Marvin remembers a conversation with a builder who had been working on their house a few months prior to the half-siblings’ meeting. ‘He asked if everything was OK with Rochelle because he’d seen her in a local bar and she’d completely blanked him,’ he says. ‘I was confused because she hadn’t been out that night, but this guy was sure it was Rochelle. What was so weird [when we met] was how they all looked exactly like Roch.’
Rochelle does seem genuinely happy to have her half-sisters and brother in her life, but the return to her family roots has been traumatic too, and it’s clear how much she has relied on Marvin to get through it. ‘I knew about Rochelle’s situation with her dad from the very first time we talked properly around ten years ago,’ says Marvin, whose own happily married parents have been together since the 1970s. ‘It made me sad because my family is everything to me.’
Their upbringings notwithstanding, the couple have a lot in common. Both came to fame on the back of successful pop careers. Rochelle, now 30, was just 12 when she became a star in pop band S Club Juniors and went on to become a household name in girl band The Saturdays. Marvin, 34, was in a band called VS as a teenager before joining the award-winning JLS. Now the pair are in demand as TV and radio presenters. Parallel careers aside, both place a high value on loyalty and friendship – as demonstrated by their very public outpouring of love for Marvin’s former JLS bandmate Oritsé Williams after he was found not guilty of rape last month (Oritsé had been accused of attacking a woman in a hotel room after a gig in 2016).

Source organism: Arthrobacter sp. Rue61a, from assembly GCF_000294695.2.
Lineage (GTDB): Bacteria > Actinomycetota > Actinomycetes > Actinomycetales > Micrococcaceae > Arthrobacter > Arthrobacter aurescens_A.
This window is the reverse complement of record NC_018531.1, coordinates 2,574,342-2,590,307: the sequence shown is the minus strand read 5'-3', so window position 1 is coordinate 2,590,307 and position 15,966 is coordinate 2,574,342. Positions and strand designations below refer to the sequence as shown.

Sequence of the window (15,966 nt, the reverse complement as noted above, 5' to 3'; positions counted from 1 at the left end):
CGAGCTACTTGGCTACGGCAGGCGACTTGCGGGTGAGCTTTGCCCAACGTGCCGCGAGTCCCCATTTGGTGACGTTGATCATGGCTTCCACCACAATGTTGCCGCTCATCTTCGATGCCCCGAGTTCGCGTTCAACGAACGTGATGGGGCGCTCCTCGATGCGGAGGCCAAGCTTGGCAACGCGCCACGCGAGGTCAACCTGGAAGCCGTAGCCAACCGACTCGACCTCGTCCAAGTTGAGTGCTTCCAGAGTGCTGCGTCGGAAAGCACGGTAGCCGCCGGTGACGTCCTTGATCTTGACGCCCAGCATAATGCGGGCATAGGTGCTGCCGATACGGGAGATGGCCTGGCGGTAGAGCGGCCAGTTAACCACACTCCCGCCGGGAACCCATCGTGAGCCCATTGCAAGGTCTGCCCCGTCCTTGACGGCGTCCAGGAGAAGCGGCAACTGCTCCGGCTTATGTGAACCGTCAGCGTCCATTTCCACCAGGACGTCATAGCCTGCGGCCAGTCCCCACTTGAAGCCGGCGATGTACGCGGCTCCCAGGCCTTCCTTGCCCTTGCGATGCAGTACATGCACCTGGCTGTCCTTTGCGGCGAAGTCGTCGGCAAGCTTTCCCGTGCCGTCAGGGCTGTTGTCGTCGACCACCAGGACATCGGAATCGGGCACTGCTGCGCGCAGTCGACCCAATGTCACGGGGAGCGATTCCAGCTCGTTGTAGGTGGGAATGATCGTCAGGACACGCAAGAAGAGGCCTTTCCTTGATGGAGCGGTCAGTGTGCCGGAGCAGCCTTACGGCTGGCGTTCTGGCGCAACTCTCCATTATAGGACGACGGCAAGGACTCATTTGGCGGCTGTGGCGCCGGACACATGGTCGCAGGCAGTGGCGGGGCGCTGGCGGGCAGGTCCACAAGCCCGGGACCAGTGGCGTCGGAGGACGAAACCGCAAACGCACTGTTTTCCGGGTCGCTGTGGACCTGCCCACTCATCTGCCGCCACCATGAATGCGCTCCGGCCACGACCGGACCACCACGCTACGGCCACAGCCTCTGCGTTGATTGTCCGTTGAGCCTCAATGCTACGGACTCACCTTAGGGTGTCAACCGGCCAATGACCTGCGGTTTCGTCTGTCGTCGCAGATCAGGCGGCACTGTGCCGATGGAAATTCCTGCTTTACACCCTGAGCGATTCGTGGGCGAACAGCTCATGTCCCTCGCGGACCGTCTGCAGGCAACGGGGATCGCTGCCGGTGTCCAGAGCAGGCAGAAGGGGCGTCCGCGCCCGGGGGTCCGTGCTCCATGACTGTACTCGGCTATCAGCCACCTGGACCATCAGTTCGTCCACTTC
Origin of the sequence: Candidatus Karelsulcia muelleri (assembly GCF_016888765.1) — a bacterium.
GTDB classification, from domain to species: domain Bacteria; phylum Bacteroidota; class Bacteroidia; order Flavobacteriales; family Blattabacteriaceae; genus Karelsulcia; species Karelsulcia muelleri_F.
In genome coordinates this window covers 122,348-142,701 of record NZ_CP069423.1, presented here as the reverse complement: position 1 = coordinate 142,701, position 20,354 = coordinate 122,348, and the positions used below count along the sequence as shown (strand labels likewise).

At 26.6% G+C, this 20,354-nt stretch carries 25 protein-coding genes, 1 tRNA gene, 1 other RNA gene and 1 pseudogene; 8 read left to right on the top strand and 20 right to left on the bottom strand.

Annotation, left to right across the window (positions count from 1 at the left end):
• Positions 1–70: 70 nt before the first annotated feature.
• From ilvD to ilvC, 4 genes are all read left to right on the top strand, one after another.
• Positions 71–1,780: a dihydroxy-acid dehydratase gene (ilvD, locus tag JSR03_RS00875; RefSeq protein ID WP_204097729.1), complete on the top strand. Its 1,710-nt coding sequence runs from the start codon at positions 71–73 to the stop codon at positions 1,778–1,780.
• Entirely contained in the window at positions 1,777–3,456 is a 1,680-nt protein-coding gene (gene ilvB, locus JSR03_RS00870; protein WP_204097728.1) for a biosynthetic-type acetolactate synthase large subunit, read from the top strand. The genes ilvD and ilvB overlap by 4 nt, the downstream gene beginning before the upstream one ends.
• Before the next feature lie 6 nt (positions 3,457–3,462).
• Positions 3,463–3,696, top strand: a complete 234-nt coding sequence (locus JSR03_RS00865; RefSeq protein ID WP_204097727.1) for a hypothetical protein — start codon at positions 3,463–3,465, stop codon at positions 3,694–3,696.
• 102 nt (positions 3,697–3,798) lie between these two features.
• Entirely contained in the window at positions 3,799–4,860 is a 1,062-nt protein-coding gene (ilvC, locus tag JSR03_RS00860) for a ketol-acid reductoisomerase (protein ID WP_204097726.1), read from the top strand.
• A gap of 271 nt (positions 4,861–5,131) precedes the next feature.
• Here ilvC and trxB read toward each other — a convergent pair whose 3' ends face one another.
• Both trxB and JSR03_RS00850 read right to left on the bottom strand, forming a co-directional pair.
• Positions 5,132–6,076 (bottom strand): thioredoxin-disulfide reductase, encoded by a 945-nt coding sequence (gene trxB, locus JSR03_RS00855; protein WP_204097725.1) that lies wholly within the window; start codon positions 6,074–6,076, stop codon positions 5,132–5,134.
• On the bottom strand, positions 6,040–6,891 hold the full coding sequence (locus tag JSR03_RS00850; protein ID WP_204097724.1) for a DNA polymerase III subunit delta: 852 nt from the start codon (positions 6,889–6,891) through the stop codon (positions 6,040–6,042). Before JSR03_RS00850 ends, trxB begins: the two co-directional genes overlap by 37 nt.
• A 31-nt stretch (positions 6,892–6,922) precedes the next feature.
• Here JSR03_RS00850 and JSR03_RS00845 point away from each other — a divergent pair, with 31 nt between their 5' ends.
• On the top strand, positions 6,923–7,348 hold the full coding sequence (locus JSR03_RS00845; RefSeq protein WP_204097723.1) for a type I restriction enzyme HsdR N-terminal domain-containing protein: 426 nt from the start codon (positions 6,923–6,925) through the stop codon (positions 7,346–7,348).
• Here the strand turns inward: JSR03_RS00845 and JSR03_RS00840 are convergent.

Rochelle and Marvin both paid tribute to Oritsé’s dignity. As Marvin wrote in a touching Instagram post, ‘I’m just so proud of the way he conducted himself during what has been the most awful time… He is so strong and I know he can’t wait to start his life again now.’
Rochelle captioned a photo of her and Oritsé together with, ‘This here is our brother, one of the kindest, most gentle, thoughtful men I know. We love you so much and I’m writing this crying so many happy tears, it’s over.’
Rochelle is known for her down-to-earth work ethic and sunny personality – both traits she attributes to her mother, retired paramedic Roz. But for years Rochelle had few opportunities to seek out the quirks and features she inherited on her paternal side. Roz’s second daughter, Emily, now 26 and working for the NHS, is fair-skinned like her mother (Emily’s father passed away three years ago) and Rochelle has always been grateful that family friend and former England footballer Paul Ince – who also has a Jamaican father – was often on hand to show her something of her roots. She refers to him as ‘uncle’ and he walked her down the aisle when she married Marvin at Blenheim Palace seven years ago.